Board delays Crumlin Integrated School closure decision
The North Eastern Education and Library Board has voted to delay a decision on Crumlin Integrated College's closure.
A campaign to save the school was launched because protesters believed a decision would be taken on Tuesday to recommend closure.
However, although the majority of board members sit on its education committee, which made the recommendation, some changed their minds.
They agreed to meet to consider the possibility of a new school.
Its management would be chaired between the board and the Catholic authorities.
The education minister and the Council for Catholic Maintained Schools will be invited to attend.
Meanwhile, the BBC has learned that the principal of the school was advised to leave her home last week after a suspected threat was made.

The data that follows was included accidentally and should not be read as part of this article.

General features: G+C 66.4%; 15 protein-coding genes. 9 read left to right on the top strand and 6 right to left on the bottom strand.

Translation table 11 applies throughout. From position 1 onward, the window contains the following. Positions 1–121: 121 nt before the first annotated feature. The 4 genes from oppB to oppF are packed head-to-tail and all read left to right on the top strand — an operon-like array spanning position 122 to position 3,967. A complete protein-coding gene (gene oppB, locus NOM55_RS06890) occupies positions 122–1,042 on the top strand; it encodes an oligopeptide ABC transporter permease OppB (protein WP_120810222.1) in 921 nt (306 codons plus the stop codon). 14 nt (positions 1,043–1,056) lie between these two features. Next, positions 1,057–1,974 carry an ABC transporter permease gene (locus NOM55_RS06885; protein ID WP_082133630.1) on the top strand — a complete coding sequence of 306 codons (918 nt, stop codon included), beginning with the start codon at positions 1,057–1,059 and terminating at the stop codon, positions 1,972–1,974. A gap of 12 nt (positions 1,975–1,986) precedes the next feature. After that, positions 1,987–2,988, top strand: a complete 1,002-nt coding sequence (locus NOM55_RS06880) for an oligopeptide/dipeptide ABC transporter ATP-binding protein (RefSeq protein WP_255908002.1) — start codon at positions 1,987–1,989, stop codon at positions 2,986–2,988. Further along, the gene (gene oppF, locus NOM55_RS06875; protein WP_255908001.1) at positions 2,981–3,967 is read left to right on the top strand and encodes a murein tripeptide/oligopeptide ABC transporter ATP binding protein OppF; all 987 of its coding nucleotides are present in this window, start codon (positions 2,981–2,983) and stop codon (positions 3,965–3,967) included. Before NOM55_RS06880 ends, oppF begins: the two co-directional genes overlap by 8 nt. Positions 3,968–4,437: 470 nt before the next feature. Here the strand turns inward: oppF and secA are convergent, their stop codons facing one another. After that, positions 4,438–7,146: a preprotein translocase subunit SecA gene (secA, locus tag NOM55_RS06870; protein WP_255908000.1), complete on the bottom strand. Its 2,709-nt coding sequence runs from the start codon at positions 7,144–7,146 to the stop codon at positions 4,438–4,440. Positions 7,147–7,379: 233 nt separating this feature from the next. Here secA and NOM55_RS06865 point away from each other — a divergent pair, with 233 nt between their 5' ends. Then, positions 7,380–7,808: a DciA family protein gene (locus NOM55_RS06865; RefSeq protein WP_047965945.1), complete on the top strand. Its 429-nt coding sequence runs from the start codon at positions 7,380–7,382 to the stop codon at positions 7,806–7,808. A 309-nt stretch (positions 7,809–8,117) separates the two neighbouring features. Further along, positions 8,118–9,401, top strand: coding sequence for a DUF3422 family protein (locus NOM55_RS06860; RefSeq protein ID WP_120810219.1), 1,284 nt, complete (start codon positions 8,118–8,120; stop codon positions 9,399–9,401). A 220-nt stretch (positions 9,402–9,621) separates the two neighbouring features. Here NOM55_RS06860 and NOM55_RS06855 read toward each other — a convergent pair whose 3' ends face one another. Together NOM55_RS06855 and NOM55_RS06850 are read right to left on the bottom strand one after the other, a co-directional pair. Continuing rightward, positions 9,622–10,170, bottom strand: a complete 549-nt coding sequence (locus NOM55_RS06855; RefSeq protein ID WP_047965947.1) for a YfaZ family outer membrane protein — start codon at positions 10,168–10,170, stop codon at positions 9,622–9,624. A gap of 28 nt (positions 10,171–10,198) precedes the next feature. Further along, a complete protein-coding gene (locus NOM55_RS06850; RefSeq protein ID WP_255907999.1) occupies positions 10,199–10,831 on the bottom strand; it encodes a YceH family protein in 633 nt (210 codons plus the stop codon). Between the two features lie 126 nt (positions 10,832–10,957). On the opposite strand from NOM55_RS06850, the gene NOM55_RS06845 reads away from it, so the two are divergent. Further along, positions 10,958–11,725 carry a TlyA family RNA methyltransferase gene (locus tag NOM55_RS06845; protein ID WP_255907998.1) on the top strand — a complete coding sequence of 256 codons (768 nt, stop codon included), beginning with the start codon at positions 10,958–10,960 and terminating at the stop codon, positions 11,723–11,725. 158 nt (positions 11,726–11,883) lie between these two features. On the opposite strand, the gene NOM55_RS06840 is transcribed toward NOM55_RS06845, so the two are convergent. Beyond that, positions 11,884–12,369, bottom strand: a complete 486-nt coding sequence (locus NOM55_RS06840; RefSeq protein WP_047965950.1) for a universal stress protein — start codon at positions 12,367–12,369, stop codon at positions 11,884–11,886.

It is understood a telephone caller to the North Eastern Education Board said a group of people was about to go to Dr Annabel Scott's home.
Police visited her and she is believed to have left her home for a time.
Dr Scott has been out of the Crumlin school for three years, following a damning inspectors' report in 2010.
Last year parents protested and she received a suspected death threat when she was due to return to work.
The school's numbers have fallen dramatically.
Some parents say they are unwilling to send their children there while Dr Scott is still officially the principal.
Dr Scott's union, the National Association of Head Teachers, said the reaction of parents was sad.
The union said pupil numbers have declined dramatically during the time the principal was out of the school, so the fall could not be attributed to her presence.